And Mae has this all-consuming air of sad determination about her that Allen is able to sell very convincingly. She's a rare main character who's miserable from beginning to end without having that misery ever be played for laughs.

But it's Proximus Caesar, played by the always-fun Kevin Durand, who eventually dominates the film. Proximus gets a number of big soliloquies, as he tries to sell Noa and the other members of the Eagle Clan on his philosophy and his plan for apekind, and every second of them is a pleasure to watch. He makes a lot of good points, honestly, even if his methods are overly harsh. And Durand is an actor who knows how to chew the scenery well.

While Durand himself obviously deserves a lot of credit for his performance, we have to mention the motion-capture and facial-capture work by the visual FX artists at WETA Digital--in particular how well they're able to translate the actors' facial performances. The CGI work on the Planet of the Apes reboot series has been spectacular since the beginning, but it's getting even more impressive as they allow the humanness to seep into the apes' mannerisms and expressions.

As much as I wanted to love Kingdom of the Planet of the Apes, though, there's something off about the story. The parallels to the last film are a little bit heavy--both movies are about a group of apes living happy, chill lives until a group of interlopers kidnap most of them, forcing the main character to chase after them and team up with an eclectic group of fellow outsiders along the way. The main change is just that, this time, the interlopers are also apes, but I'm not sure that's enough of a twist to warrant all these parallels.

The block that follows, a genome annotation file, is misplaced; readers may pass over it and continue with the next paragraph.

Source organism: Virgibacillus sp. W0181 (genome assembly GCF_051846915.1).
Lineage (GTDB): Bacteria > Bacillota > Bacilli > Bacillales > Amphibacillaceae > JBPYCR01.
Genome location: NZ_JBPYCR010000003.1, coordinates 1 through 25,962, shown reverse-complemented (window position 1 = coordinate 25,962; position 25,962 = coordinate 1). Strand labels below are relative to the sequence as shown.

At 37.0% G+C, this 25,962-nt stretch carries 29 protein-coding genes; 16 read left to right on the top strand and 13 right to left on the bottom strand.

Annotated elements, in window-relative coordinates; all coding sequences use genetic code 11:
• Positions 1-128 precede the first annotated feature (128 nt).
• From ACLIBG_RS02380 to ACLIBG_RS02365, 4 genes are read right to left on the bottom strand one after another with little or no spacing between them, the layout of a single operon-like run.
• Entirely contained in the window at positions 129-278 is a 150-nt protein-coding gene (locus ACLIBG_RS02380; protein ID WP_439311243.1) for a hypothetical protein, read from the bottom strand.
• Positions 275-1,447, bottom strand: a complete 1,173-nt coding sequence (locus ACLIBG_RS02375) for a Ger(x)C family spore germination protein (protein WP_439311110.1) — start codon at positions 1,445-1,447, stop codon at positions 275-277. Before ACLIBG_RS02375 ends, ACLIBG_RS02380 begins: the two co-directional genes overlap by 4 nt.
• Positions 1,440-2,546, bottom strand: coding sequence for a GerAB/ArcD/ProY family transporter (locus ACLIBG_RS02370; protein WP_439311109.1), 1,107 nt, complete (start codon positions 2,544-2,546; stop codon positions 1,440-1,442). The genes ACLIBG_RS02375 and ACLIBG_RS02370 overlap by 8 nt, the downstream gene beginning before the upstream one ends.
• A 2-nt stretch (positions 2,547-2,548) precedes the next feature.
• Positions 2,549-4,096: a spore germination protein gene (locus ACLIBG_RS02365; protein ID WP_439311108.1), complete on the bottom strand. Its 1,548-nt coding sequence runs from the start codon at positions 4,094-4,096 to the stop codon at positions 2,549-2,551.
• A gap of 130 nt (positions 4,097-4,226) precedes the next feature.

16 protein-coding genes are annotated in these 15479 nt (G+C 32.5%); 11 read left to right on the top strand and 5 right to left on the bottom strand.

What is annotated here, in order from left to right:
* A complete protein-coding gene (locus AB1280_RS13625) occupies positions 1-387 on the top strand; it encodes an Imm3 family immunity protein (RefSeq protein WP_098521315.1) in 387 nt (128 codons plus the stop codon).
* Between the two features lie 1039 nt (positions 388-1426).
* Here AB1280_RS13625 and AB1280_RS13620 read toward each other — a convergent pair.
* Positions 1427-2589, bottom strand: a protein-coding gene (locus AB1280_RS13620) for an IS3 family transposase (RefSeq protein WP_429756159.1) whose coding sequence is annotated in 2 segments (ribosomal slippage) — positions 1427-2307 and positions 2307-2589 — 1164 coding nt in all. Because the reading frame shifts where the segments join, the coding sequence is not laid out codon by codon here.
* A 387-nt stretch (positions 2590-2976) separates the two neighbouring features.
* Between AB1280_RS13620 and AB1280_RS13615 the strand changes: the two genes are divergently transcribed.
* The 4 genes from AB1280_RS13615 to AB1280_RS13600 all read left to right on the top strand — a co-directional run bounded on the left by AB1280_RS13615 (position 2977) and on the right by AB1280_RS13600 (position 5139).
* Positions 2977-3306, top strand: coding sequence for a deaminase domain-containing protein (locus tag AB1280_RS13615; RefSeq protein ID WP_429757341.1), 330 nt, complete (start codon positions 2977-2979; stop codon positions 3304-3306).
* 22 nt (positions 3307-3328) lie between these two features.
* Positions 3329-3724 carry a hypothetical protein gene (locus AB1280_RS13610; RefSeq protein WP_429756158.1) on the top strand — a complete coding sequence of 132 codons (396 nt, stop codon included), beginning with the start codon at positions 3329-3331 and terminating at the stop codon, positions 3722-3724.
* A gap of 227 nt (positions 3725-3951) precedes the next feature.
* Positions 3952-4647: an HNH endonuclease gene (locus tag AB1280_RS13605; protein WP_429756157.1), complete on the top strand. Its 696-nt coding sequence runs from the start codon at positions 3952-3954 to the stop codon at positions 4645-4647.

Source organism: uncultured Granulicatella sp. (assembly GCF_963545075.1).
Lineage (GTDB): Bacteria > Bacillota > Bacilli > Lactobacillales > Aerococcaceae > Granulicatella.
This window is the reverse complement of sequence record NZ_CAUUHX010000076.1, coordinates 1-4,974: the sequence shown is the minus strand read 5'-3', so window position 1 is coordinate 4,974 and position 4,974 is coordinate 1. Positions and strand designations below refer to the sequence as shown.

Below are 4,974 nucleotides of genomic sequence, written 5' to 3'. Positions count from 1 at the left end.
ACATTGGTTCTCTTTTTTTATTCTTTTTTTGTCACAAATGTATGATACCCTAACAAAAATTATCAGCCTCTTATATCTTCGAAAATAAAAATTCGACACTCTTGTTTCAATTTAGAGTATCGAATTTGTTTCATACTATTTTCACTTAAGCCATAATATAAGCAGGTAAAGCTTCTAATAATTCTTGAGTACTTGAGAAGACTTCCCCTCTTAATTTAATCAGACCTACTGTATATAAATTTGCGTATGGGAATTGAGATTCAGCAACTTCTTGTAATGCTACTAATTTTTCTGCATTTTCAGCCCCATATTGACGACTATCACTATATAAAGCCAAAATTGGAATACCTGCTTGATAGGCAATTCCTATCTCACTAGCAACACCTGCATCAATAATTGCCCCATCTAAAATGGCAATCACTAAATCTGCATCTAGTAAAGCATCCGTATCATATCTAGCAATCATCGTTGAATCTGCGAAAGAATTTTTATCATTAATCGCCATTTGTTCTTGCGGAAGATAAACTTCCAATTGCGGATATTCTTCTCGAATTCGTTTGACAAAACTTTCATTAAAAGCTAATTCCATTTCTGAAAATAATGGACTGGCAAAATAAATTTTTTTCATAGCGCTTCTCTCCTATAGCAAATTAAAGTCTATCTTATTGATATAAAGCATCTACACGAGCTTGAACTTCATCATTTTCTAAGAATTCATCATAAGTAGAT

Further, that we never get to see where Proximus and his people actually live--his actual kingdom--makes it hard to get a sense of the big picture. Sure, Proximus has his little army, but does he truly have a kingdom? It's impossible to say from watching this movie.

I've had a hard time figuring out how big of a gripe those issues really are for me, and it'll probably take another viewing for me to make up my mind for sure. For now, I think Kingdom works pretty damn well thanks to that strong character work. Yes, it's the sort of movie that will probably leave you with some unnecessarily nagging questions, but as an experience, it's unique and well-constructed enough that I can overlook most of those issues.

Phil Owen on Google+
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The Good

  • The performances, particularly Freya Allen as the main human and Kevin Durand as Proximus Caesar, really sell the story
  • Lots of interesting worldbuilding
  • The CGI performance capture on the apes is more impressive than ever

The Bad

  • We should have seen more of Proximus's kingdom
  • The plot unnecessarily echoes the last movie

About the Author

Phil Owen is a freelance writer. He attended a screening of Kingdom of the Planet of the Apes provided by 20th Century Films.